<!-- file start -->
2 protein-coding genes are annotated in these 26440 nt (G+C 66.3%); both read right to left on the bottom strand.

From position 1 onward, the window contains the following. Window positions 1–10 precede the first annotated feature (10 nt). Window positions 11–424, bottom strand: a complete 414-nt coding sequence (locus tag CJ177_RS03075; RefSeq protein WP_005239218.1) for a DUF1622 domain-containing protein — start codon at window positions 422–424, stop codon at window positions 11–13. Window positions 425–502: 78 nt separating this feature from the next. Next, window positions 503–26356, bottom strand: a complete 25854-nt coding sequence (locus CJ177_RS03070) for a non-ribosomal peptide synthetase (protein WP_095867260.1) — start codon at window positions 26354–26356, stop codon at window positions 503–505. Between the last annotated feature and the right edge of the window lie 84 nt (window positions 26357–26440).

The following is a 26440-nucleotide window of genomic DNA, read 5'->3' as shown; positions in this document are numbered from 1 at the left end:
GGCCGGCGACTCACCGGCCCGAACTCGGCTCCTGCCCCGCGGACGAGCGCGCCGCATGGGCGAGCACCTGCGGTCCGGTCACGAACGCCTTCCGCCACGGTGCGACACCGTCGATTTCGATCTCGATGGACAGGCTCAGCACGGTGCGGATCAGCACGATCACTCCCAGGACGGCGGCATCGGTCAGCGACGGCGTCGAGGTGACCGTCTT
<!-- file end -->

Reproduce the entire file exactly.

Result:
2 protein-coding genes are annotated in these 26440 nt (G+C 66.3%); both read right to left on the bottom strand.

From position 1 onward, the window contains the following. Window positions 1–10 precede the first annotated feature (10 nt). Window positions 11–424, bottom strand: a complete 414-nt coding sequence (locus tag CJ177_RS03075; RefSeq protein WP_005239218.1) for a DUF1622 domain-containing protein — start codon at window positions 422–424, stop codon at window positions 11–13. Window positions 425–502: 78 nt separating this feature from the next. Next, window positions 503–26356, bottom strand: a complete 25854-nt coding sequence (locus CJ177_RS03070) for a non-ribosomal peptide synthetase (protein WP_095867260.1) — start codon at window positions 26354–26356, stop codon at window positions 503–505. Between the last annotated feature and the right edge of the window lie 84 nt (window positions 26357–26440).

The following is a 26440-nucleotide window of genomic DNA, read 5'->3' as shown; positions in this document are numbered from 1 at the left end:
GGCCGGCGACTCACCGGCCCGAACTCGGCTCCTGCCCCGCGGACGAGCGCGCCGCATGGGCGAGCACCTGCGGTCCGGTCACGAACGCCTTCCGCCACGGTGCGACACCGTCGATTTCGATCTCGATGGACAGGCTCAGCACGGTGCGGATCAGCACGATCACTCCCAGGACGGCGGCATCGGTCAGCGACGGCGTCGAGGTGACCGTCTT